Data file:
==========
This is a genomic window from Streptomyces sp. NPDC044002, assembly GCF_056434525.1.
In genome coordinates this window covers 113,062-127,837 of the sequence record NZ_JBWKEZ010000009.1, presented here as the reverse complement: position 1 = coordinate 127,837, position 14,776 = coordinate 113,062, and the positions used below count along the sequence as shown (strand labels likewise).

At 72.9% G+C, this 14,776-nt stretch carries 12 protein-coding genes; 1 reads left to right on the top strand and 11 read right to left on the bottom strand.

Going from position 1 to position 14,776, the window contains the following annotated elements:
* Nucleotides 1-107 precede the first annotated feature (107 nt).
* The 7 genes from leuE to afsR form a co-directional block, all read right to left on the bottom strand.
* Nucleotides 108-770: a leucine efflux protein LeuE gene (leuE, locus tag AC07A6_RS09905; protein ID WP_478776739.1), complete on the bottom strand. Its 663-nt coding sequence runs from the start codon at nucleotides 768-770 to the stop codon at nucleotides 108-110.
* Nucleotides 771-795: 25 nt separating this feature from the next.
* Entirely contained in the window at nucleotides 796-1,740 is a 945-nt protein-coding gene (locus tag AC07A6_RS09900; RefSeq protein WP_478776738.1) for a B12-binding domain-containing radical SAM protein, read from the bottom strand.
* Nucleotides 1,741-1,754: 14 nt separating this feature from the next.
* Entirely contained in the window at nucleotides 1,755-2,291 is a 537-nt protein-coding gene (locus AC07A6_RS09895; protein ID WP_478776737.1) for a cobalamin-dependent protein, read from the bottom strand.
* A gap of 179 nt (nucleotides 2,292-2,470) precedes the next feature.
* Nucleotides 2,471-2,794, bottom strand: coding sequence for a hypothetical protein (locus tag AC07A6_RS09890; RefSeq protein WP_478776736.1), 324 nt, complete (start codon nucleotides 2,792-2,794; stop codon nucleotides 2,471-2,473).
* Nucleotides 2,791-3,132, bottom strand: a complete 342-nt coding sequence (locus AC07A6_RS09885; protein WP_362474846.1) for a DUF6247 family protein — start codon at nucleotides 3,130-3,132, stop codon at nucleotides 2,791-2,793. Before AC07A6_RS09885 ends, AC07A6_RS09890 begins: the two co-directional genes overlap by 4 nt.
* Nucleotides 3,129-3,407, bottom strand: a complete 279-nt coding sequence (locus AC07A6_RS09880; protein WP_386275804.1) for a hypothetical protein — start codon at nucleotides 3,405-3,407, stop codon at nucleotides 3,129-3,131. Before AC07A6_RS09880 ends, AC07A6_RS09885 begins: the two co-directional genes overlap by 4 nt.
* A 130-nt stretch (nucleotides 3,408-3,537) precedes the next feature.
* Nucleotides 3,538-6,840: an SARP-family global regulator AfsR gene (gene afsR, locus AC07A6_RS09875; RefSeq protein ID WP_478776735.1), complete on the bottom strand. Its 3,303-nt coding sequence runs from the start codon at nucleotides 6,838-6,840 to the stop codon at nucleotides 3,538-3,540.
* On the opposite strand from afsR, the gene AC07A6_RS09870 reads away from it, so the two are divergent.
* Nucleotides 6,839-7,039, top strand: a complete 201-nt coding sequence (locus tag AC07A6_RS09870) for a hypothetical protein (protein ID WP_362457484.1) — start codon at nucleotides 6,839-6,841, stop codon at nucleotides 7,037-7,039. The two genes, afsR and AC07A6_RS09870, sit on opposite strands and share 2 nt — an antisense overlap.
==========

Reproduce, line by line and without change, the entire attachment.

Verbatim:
This is a genomic window from Streptomyces sp. NPDC044002, assembly GCF_056434525.1.
In genome coordinates this window covers 113,062-127,837 of the sequence record NZ_JBWKEZ010000009.1, presented here as the reverse complement: position 1 = coordinate 127,837, position 14,776 = coordinate 113,062, and the positions used below count along the sequence as shown (strand labels likewise).

At 72.9% G+C, this 14,776-nt stretch carries 12 protein-coding genes; 1 reads left to right on the top strand and 11 read right to left on the bottom strand.

Going from position 1 to position 14,776, the window contains the following annotated elements:
* Nucleotides 1-107 precede the first annotated feature (107 nt).
* The 7 genes from leuE to afsR form a co-directional block, all read right to left on the bottom strand.
* Nucleotides 108-770: a leucine efflux protein LeuE gene (leuE, locus tag AC07A6_RS09905; protein ID WP_478776739.1), complete on the bottom strand. Its 663-nt coding sequence runs from the start codon at nucleotides 768-770 to the stop codon at nucleotides 108-110.
* Nucleotides 771-795: 25 nt separating this feature from the next.
* Entirely contained in the window at nucleotides 796-1,740 is a 945-nt protein-coding gene (locus tag AC07A6_RS09900; RefSeq protein WP_478776738.1) for a B12-binding domain-containing radical SAM protein, read from the bottom strand.
* Nucleotides 1,741-1,754: 14 nt separating this feature from the next.
* Entirely contained in the window at nucleotides 1,755-2,291 is a 537-nt protein-coding gene (locus AC07A6_RS09895; protein ID WP_478776737.1) for a cobalamin-dependent protein, read from the bottom strand.
* A gap of 179 nt (nucleotides 2,292-2,470) precedes the next feature.
* Nucleotides 2,471-2,794, bottom strand: coding sequence for a hypothetical protein (locus tag AC07A6_RS09890; RefSeq protein WP_478776736.1), 324 nt, complete (start codon nucleotides 2,792-2,794; stop codon nucleotides 2,471-2,473).
* Nucleotides 2,791-3,132, bottom strand: a complete 342-nt coding sequence (locus AC07A6_RS09885; protein WP_362474846.1) for a DUF6247 family protein — start codon at nucleotides 3,130-3,132, stop codon at nucleotides 2,791-2,793. Before AC07A6_RS09885 ends, AC07A6_RS09890 begins: the two co-directional genes overlap by 4 nt.
* Nucleotides 3,129-3,407, bottom strand: a complete 279-nt coding sequence (locus AC07A6_RS09880; protein WP_386275804.1) for a hypothetical protein — start codon at nucleotides 3,405-3,407, stop codon at nucleotides 3,129-3,131. Before AC07A6_RS09880 ends, AC07A6_RS09885 begins: the two co-directional genes overlap by 4 nt.
* A 130-nt stretch (nucleotides 3,408-3,537) precedes the next feature.
* Nucleotides 3,538-6,840: an SARP-family global regulator AfsR gene (gene afsR, locus AC07A6_RS09875; RefSeq protein ID WP_478776735.1), complete on the bottom strand. Its 3,303-nt coding sequence runs from the start codon at nucleotides 6,838-6,840 to the stop codon at nucleotides 3,538-3,540.
* On the opposite strand from afsR, the gene AC07A6_RS09870 reads away from it, so the two are divergent.
* Nucleotides 6,839-7,039, top strand: a complete 201-nt coding sequence (locus tag AC07A6_RS09870) for a hypothetical protein (protein ID WP_362457484.1) — start codon at nucleotides 6,839-6,841, stop codon at nucleotides 7,037-7,039. The two genes, afsR and AC07A6_RS09870, sit on opposite strands and share 2 nt — an antisense overlap.